While Hurricane Sandy pounds the Northeast, thousands of people from that area who now live on the Grand Strand are keeping a close eye on the devastation.
That includes the owner of Jersey Bagels and Subs in Carolina Forest. He's from the greater New York City area and most of his customers are, too. Like Al Farina, whose son's family on Long Island suffered the brunt of Sandy's impact.
"They have no power in the house there and a lot of branches, broken branches all over the place," Farina said.
Farina got through to his son Tuesday morning - the son said his family is OK - so Farina's not worried about them now, but that was not the case Monday night.
"I was concerned. I was up all night watching that TV, early this morning, about 4 o'clock."
Jersey Bagels owner Kevin Hopf would like to be able to get back to Toms River, New Jersey, where his ex-wife and kids are bailing out of a flooded house. But he knows there's little he can do.
"To get up there, obviously, flying you can't get up," Hopf said. "To drive, the uncertainty of the roads, there's been snow in West Virginia."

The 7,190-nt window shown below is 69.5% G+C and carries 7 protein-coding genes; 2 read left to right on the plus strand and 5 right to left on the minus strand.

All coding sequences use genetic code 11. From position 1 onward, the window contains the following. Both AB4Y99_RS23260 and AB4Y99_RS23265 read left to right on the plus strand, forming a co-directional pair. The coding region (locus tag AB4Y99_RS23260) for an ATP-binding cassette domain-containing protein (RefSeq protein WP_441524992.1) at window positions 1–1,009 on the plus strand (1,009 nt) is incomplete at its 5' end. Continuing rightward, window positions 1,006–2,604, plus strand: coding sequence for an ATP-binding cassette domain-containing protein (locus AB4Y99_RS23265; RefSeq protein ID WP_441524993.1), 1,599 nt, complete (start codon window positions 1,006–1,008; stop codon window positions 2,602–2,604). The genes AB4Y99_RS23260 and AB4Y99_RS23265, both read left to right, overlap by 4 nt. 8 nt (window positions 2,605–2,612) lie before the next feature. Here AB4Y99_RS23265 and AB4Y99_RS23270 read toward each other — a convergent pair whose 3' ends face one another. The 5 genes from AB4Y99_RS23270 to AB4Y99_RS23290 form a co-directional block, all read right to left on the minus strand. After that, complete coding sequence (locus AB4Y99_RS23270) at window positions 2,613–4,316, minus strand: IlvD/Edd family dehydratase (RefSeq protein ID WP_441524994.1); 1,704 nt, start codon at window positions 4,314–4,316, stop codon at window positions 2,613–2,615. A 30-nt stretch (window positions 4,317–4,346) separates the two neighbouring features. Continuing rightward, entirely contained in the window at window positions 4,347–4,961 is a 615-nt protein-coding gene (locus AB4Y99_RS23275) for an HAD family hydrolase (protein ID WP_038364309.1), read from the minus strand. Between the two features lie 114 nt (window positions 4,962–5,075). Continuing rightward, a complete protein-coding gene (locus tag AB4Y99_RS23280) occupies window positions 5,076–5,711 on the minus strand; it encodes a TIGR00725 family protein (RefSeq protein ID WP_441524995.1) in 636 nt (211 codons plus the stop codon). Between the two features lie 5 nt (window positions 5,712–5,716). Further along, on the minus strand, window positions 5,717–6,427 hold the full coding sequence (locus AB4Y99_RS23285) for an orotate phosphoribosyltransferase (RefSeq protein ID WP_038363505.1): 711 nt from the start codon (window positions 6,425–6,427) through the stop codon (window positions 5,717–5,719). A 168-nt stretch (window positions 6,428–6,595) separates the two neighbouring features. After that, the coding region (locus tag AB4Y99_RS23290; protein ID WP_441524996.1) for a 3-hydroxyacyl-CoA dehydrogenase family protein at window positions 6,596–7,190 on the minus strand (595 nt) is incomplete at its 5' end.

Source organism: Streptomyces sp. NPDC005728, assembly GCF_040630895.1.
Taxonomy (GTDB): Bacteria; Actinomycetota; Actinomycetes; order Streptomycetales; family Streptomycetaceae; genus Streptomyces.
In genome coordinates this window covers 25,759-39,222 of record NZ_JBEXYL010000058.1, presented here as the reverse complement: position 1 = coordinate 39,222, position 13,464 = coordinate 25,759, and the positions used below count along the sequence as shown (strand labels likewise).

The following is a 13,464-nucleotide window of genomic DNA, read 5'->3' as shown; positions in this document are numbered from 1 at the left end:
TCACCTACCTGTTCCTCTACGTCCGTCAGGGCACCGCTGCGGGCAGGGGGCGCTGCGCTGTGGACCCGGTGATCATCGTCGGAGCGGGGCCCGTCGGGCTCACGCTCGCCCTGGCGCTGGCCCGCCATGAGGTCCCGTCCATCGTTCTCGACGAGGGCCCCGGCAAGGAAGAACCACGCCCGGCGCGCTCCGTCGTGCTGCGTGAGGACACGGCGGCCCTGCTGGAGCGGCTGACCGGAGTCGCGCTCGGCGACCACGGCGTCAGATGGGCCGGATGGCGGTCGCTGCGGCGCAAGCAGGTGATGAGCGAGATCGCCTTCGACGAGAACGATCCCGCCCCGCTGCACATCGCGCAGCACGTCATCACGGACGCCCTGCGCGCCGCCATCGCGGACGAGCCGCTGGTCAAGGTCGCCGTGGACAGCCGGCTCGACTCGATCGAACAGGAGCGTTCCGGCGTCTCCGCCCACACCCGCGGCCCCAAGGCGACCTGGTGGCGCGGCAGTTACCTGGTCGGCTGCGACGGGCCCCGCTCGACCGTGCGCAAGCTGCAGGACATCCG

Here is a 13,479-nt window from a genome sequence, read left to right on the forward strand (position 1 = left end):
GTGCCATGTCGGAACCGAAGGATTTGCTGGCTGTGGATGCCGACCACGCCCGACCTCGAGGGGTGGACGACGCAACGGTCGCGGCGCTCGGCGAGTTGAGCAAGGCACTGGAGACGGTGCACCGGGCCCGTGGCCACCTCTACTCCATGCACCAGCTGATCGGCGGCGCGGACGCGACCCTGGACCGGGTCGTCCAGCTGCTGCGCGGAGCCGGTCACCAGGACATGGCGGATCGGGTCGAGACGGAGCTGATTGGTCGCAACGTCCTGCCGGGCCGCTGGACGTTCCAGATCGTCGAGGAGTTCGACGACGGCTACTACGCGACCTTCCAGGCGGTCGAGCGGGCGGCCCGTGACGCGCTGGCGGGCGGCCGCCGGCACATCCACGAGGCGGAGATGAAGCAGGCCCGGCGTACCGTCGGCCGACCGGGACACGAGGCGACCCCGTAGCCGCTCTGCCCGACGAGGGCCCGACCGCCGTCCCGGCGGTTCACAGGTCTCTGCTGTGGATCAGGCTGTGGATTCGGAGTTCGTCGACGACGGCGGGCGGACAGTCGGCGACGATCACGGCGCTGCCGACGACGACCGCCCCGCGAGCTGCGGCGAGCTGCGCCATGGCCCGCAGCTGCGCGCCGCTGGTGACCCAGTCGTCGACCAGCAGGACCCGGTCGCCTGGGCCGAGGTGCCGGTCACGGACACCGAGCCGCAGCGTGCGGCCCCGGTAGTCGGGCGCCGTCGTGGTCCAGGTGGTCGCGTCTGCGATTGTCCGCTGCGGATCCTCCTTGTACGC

Maybe one of the hardest parts about having family members impacted by the storm is the feeling of powerlessness; wanting to help, but not knowing how.
"I was talking to some of my other friends from Jersey and they were saying how they're all frustrated, how we can't be there to help or even just for support, to people who lost their homes," said Coastal Carolina University student Ryan Sheprow, whose family lives in Monmouth Beach, New Jersey.
Sheprow and others who have family in the storm's path know that when they do manage to get back home, things there may never be the same again.
"They knew it was going to be bad, but to actually see it and live it is two different things," Hopf said.
Getting his home state back to normal will take billions of dollars and a long time, Hopf added.
President Obama will travel to New Jersey Wednesday to view damage from the storm and thank first responders.